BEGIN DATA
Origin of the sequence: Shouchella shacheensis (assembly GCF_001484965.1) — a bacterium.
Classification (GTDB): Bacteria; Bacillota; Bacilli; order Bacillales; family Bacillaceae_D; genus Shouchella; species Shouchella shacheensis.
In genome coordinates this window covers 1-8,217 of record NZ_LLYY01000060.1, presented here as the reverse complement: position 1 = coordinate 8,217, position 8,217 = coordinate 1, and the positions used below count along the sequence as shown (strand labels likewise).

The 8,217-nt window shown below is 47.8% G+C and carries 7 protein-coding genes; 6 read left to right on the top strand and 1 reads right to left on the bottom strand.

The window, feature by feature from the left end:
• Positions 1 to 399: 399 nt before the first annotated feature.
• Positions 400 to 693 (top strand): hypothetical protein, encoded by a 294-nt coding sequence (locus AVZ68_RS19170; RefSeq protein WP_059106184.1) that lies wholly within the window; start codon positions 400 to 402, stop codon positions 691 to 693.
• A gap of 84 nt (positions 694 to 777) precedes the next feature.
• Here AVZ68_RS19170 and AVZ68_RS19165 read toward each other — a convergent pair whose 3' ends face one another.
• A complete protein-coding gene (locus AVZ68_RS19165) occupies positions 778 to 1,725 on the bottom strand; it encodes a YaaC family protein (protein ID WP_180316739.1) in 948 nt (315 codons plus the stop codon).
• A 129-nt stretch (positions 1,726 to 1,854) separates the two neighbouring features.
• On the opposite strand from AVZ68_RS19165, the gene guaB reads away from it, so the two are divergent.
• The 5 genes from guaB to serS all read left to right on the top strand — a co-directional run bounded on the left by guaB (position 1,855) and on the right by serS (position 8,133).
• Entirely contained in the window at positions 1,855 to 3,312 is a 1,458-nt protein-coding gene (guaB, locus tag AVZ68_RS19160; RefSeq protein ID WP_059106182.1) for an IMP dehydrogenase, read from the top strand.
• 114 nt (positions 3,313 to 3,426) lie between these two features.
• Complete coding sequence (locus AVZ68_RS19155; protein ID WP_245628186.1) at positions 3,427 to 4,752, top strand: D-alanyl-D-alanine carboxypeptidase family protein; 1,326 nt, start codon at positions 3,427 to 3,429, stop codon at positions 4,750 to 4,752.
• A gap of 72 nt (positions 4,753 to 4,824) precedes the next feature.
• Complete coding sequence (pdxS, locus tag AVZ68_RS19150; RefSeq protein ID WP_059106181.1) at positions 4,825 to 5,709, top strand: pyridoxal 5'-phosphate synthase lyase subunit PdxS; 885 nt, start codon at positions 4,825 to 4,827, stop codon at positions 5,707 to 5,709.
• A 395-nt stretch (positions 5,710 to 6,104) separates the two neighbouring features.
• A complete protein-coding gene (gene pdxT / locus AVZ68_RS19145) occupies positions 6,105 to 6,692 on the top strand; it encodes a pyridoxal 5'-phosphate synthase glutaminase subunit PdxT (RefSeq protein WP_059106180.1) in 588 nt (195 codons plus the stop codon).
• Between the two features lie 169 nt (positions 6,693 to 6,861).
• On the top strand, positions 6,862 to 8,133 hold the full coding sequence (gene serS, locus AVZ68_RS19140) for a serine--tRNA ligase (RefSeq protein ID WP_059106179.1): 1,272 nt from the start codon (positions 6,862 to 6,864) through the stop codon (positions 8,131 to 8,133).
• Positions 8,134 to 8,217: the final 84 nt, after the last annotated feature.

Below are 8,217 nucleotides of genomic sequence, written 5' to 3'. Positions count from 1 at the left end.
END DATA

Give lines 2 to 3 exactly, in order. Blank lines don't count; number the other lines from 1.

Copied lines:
Classification (GTDB): Bacteria; Bacillota; Bacilli; order Bacillales; family Bacillaceae_D; genus Shouchella; species Shouchella shacheensis.
In genome coordinates this window covers 1-8,217 of record NZ_LLYY01000060.1, presented here as the reverse complement: position 1 = coordinate 8,217, position 8,217 = coordinate 1, and the positions used below count along the sequence as shown (strand labels likewise).